High School Club Raises Thousands to End Slavery: Interview with TAVO
Teens Against Violent Oppression (or TAVO) is an amazing group of trailblazing youth who have a single mission – to end slavery once and for all. Over the past few months, they’ve been working hard to spread awareness about the work of International Justice Mission, and even raised over $3000 in one night selling hotdogs at a school play. We sat down with a few members of the group to learn their secrets.
Who are you, what is your organization called, and what is your role in that organization?
My name’s [Victoria], and I am part of an organization called TAVO. [TAVO] stands for Teens Against Violent Oppression and we are a justice group here in Sherwood Park, student run, student led. We do events and awareness events, fundraising – a couple… actually quite a few times a year, and try to raise money and awareness for International Justice Mission and other local organizations too.
My name is Nancy, and I’m kind of new right now— I joined last year. I help out as much as I can, and next year I’m taking over as the leader.
I’m Keilah, and I would say… I’m kind of like a minion? (laughs) I don’t know how else to explain it, I’m just one of those people where I just help out as much as I can. I don’t have a super specific role, but I just fill in whatever roles are empty.
How did you get started?
Victoria: TAVO was started 6 years ago at Strathcona Christian Academy (SCA), around 2010, by a girl here at my school [in grade 12], as a part of an organization called ‘Love Works’. It was a great 8-week challenge to raise as much money as you could for an organization, and she just didn’t want to let it die after that so she started TAVO and kept it going. She left high school, started doing some events outside and then decided she wanted to bring it back to SCA. So 4 years ago we brought it back here, and here we are today.
Tell us about your personal "Justice Journey”.
Victoria: I guess ever since I was a kid I’ve been concerned with justice. First – well, when I was really young it was endangered animals, that made me so mad. Then when I was at a little youth group in grade 6 they started talking about slavery and I was so shocked that it still happened and it just kept on bothering me, so I just decided to do something about it. I also took part in that Love Works challenge and had a little team, and it just kind of went from there. Then, when I was in grade 9 TAVO was started [at SCA again], and here we are.
How did you learn about IJM?
Nancy: I learned about IJM through TAVO, they had done chapels and stuff at our school – that was the main thing – and I remember a long time before I joined TAVO seeing a video about [human trafficking] and that stuck with me. And when I heard what TAVO was about I knew that that was something that I was passionate about.
Which IJM story is most inspiring to you?
Victoria: Well there’s no really specific one, but I’ve always liked the stories of the former slaves going back to the places they were captured and helping to get more people out. That’s always…That’s just so strong and unheard of.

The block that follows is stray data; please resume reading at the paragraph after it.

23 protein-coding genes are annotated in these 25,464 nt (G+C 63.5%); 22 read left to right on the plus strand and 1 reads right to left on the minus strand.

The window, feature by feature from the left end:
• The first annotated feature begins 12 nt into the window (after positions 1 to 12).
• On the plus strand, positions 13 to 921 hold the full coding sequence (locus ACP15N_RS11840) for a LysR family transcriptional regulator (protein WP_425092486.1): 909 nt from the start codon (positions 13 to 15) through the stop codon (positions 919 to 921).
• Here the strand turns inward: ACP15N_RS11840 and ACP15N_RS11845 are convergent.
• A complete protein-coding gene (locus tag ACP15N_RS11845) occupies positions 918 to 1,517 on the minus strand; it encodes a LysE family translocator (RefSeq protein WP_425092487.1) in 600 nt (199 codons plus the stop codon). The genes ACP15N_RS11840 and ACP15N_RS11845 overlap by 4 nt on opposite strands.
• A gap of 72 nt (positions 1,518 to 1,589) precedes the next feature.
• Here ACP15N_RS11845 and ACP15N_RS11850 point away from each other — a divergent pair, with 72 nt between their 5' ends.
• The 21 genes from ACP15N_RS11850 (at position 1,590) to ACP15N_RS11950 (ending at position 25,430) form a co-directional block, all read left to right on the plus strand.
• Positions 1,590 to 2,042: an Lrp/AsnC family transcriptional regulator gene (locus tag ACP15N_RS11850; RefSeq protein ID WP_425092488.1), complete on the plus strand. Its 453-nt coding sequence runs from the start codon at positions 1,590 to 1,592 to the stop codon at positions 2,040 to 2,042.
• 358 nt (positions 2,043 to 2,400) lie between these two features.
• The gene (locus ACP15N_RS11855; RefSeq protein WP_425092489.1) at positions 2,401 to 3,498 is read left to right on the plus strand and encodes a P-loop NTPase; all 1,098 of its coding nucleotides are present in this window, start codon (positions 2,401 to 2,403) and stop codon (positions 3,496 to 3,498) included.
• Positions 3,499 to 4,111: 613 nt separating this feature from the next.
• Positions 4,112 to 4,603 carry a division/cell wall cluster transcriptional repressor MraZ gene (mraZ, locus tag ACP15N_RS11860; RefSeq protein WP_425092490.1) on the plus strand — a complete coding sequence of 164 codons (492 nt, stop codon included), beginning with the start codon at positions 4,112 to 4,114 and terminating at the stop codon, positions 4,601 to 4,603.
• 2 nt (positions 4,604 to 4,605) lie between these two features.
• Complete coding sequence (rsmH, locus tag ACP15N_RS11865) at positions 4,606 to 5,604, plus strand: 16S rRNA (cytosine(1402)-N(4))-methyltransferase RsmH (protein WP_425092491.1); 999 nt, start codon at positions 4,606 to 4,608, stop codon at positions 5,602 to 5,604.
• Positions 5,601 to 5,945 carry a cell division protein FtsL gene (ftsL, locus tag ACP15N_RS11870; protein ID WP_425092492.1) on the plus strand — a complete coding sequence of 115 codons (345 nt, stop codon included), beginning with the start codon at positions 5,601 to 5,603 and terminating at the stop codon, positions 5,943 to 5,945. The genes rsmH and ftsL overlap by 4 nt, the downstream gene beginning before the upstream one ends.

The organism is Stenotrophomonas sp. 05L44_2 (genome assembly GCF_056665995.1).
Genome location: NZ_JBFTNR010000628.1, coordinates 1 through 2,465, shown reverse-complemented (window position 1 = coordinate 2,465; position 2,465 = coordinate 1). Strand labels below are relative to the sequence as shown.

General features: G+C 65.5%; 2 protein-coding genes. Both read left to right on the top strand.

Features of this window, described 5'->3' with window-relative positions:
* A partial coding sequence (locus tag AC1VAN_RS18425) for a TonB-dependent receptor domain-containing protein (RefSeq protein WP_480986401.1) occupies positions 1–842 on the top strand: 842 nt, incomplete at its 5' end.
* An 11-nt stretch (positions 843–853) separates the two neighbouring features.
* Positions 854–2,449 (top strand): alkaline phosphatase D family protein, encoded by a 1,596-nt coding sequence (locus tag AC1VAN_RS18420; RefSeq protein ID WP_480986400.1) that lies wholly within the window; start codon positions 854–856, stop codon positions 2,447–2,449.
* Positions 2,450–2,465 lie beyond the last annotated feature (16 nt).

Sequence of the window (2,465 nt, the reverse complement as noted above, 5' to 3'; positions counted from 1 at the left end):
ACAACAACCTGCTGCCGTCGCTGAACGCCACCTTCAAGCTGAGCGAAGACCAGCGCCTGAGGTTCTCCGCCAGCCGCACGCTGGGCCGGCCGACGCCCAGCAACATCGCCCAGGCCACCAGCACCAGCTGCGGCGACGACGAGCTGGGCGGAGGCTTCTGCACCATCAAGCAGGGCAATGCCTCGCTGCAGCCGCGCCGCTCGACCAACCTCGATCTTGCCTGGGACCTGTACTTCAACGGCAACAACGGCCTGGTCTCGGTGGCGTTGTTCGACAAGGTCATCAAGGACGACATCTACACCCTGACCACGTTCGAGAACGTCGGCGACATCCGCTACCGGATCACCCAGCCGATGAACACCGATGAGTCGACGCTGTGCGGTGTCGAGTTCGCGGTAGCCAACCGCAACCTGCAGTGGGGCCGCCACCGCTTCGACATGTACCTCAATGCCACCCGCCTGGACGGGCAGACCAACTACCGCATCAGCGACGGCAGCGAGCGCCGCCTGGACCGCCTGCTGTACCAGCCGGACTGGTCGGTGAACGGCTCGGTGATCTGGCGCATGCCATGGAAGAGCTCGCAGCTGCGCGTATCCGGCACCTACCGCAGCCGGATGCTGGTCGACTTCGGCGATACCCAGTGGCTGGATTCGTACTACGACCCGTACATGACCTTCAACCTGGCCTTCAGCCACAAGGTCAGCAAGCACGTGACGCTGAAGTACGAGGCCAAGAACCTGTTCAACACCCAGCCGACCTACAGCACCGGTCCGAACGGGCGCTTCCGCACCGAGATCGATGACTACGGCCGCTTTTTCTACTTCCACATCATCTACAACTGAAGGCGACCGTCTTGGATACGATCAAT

Can you describe one of your favourite moments from an event that you’ve run?
Keilah: During this year, during the school play, TAVO decided to start selling hot dogs to raise money, which was great because by the end of the plays we had raised about $3000, which was crazy. But during the final night we only had about 20 hot dogs, we didn’t think that we’d sell a lot, because it was the final night and half of us weren’t there.
We thought, "We’ll probably just sell out, and that’s okay we’ll just leave.” People came hungry. And we only had 20 hot dogs. We probably sold out within the first 5 minutes. And it was winter, there was a snow storm outside, and there’s a grocery store right across the school street, so we decided to have one person in the kitchen, making the hot dogs in the convection oven and then two people to keep on running across the street… through the snow storm… to get hot dogs. And then we also had two people out on the floor to sell hot dogs. So there were a lot of angry people, but by the end of the day, we were just tired but we got it done. It was a lot of fun.
What’s the number one tip or piece of advice you’d give to someone thinking about fundraising for IJM?
Victoria: I would say ‘let yourself care’ about the stuff you are doing. It’s all great and dandy but if you don’t care about it then you’re not going to have passion about it.
Keilah: Be patient. Just because something may seem hopeless, or it seems like a stupid or unnecessary idea, sometimes it can go way further than you expect it to.
Nancy: I would say get the word out. Because there’s caring people in the world. We’re not the only ones who care, you’re not the only one. And if you can find as many people who care, and get them together, then I think you can be unstoppable.
Just for fun-- a new app suddenly appears on your phone, what does it do?
Victoria: (laughs) It would be cool if it would show me where all the animals are around my house, I love looking for moose and stuff. I saw an owl on my way to school this morning and actually drove back to see it again.
What’s coming up next for TAVO?
Nancy: Well, we’re not really sure. I guess that’s kind of a mystery for us. We’re hoping to get some more members recruited for next year and get the ideas rolling, and just keep up and just grow in our organization.
Anything else you’d like to tell our readers?
Victoria: Don’t let anybody trick you into dreaming too small, you’re not too young, too stupid, too poor, too…anything. You have what it takes to change the world.